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By Akhona Matshoba

Moneyweb: Journalist


Unilever price-fixing: Competition Tribunal accepts R16m settlement

The Competition Tribunal also imposed remedial actions that will cost Unilever more than R380 million.


The Competition Tribunal has ended a long-standing market manipulation case against fast-moving consumer goods firm Unilever by accepting the firm’s settlement agreement with the Competition Commission (CompCom).

The settlement will see the Anglo-Dutch group paying a R16 million administrative penalty as well as implementing remedial actions worth over R380 million.

On Monday, the adjudicator of competition matters confirmed it had approved the settlement agreement reached by the commission and Unilever after holding a hearing earlier this month to interrogate the terms of the agreement.

This comes after the CompCom – mandated to investigate competition concerns – referred the case to the tribunal for confirmation in July.

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Unilever price-fixing

The conclusion of this matter comes a decade after local competition authorities raided the firm’s local offices on suspicions that Unilever and Sime Darby Hudson and Knight were manipulating the price of margarine and edible oil products between 2004 and 2013.

The commission, at the time of launching its investigations against the two companies, accused them of contravening competition law when the two companies “concluded a suite of agreements in terms of which, among others, Sime Darby was precluded from supplying products of a particular classification, pack size and format to specific customer channels”.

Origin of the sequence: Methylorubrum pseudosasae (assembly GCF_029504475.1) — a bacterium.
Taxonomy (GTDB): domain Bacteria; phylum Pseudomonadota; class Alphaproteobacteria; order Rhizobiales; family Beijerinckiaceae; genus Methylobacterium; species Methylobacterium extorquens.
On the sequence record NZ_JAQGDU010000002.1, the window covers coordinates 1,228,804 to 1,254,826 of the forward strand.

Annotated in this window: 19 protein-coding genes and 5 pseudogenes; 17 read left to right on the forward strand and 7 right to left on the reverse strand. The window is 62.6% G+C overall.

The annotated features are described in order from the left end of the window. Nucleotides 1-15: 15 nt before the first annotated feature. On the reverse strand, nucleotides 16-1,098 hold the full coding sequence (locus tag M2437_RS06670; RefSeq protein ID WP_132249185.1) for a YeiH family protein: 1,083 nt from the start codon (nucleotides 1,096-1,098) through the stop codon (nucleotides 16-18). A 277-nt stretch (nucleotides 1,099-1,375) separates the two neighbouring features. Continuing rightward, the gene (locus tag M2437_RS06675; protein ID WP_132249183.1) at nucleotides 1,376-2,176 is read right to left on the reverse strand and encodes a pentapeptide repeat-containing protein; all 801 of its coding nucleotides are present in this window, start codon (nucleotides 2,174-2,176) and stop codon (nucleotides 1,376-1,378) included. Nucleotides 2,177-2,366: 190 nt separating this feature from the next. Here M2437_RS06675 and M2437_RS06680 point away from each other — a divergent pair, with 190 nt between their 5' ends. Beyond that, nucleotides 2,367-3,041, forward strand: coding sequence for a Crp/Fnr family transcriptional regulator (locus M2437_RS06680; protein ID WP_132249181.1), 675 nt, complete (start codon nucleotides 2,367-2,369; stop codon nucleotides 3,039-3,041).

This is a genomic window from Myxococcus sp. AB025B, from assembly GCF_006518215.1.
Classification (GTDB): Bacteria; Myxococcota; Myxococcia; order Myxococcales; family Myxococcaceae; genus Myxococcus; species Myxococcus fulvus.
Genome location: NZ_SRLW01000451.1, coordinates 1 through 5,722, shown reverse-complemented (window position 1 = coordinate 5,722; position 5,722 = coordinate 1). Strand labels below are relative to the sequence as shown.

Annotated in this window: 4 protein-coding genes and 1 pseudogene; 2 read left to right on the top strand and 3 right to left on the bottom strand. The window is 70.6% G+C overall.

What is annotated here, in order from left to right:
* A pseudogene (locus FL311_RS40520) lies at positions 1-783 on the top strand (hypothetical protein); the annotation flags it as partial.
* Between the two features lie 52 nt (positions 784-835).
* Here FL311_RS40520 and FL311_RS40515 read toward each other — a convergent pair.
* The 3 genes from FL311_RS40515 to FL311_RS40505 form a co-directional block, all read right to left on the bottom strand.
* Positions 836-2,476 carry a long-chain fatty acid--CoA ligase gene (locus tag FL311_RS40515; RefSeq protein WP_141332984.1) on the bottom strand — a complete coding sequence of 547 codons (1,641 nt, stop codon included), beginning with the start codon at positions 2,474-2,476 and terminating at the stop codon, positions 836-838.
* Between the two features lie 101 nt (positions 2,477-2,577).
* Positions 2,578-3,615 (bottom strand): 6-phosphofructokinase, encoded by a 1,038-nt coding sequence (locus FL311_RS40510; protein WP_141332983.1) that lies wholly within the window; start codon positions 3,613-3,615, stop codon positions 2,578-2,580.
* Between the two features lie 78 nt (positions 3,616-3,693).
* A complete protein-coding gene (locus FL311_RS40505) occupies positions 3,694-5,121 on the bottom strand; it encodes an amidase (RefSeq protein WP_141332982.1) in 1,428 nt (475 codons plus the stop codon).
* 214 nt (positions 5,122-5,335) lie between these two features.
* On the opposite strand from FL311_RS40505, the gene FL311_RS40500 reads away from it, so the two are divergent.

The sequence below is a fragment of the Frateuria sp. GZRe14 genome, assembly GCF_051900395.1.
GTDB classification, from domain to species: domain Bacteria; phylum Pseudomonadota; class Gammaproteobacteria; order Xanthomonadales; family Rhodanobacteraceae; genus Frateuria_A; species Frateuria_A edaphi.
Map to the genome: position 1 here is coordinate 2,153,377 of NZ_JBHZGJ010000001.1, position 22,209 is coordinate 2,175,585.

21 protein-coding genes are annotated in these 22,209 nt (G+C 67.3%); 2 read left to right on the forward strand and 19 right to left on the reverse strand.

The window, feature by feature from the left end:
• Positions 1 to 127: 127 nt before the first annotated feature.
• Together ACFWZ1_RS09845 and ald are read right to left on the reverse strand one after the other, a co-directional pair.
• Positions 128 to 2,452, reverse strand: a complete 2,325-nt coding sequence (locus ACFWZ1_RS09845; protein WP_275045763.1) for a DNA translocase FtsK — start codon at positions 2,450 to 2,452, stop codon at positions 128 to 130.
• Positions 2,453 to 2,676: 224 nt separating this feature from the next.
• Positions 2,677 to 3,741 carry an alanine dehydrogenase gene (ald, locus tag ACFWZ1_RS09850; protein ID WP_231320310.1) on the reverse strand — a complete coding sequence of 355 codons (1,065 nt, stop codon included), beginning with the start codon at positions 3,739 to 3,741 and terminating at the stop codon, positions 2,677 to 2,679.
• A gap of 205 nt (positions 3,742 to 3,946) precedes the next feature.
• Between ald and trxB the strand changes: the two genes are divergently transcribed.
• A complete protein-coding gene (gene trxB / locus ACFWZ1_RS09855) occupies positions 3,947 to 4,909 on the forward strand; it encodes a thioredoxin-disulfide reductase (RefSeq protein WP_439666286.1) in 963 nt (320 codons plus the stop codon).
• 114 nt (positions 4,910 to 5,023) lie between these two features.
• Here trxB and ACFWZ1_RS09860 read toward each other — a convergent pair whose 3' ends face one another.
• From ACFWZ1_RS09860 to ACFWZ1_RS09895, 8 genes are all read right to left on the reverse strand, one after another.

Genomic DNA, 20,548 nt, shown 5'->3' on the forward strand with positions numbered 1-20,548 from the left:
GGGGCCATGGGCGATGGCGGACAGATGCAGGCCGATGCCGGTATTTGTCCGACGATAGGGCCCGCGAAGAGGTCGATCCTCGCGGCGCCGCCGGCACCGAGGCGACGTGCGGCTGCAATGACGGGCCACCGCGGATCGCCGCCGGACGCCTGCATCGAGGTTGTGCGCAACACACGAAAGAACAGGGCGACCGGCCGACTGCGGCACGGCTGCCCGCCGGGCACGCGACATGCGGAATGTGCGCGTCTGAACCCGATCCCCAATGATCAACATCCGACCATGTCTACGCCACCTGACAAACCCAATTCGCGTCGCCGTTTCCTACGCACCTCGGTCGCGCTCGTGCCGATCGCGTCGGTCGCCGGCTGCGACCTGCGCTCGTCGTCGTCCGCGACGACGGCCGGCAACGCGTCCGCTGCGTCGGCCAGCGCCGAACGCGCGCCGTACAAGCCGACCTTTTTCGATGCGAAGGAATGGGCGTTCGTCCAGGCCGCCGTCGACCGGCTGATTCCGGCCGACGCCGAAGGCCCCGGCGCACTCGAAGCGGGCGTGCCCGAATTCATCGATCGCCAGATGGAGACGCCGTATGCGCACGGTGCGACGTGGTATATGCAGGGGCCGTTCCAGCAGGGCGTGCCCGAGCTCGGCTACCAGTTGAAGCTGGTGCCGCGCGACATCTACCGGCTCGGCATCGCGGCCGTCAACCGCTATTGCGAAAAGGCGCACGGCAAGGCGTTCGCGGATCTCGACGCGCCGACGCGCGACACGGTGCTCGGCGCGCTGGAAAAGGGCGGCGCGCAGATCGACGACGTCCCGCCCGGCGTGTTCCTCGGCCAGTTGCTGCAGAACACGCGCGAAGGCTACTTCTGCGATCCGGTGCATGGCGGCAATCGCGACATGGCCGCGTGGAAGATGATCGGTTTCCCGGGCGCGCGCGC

The settlement comes years after Unilever sold its edible oils business in the Ivory Coast to expand its soap business on the continent, a Reuters report in 2008 showed.

Unilever to implement over R380m in remedial action

The settlement accepted by the tribunal will also see Unilever implementing several remedies, such as donating R3 million worth of hygiene, disinfectant and oral products to public schools over five years.

The producer of Vaseline, Sunlight and Dove branded products will also be required to increase the annual value of its local procurement of products and services from local firms by at least R340 million for four years.

Additionally, as part of the agreement, Unilever must establish and administer a R40 million Enterprise Supplier Development Fund, which will provide interest-free business loans to qualifying black-owned businesses in the manufacturing, logistics and wholesale industries.

“It will also provide interest-free business loans to qualifying black-owned firms requiring start-up funds to enter the logistics, wholesale and distribution industries,” the agreement added.

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Sime Darby settlement

Even though it’s taken Unilever this long to settle with South Africa’s competition authorities, co-accused Sime Darby settled with the commission in 2016.

After admitting wrongdoing, Sime Darby – according to CompCom filings – agreed to pay a R35 million administrative penalty.

In addition to the penalty, Sime Darby agreed to invest funds to build and commission a new packaging and warehousing facility to package and store its edible fats and oils. At the time, the facility was estimated to cost R135 000.

This was just one of many remedial actions the firm undertook in its settlement with authorities.

Others included implementing behavioural changes that would prevent further breaches of competition laws.

This article is republished from Moneyweb under a Creative Commons licence. Read the original article.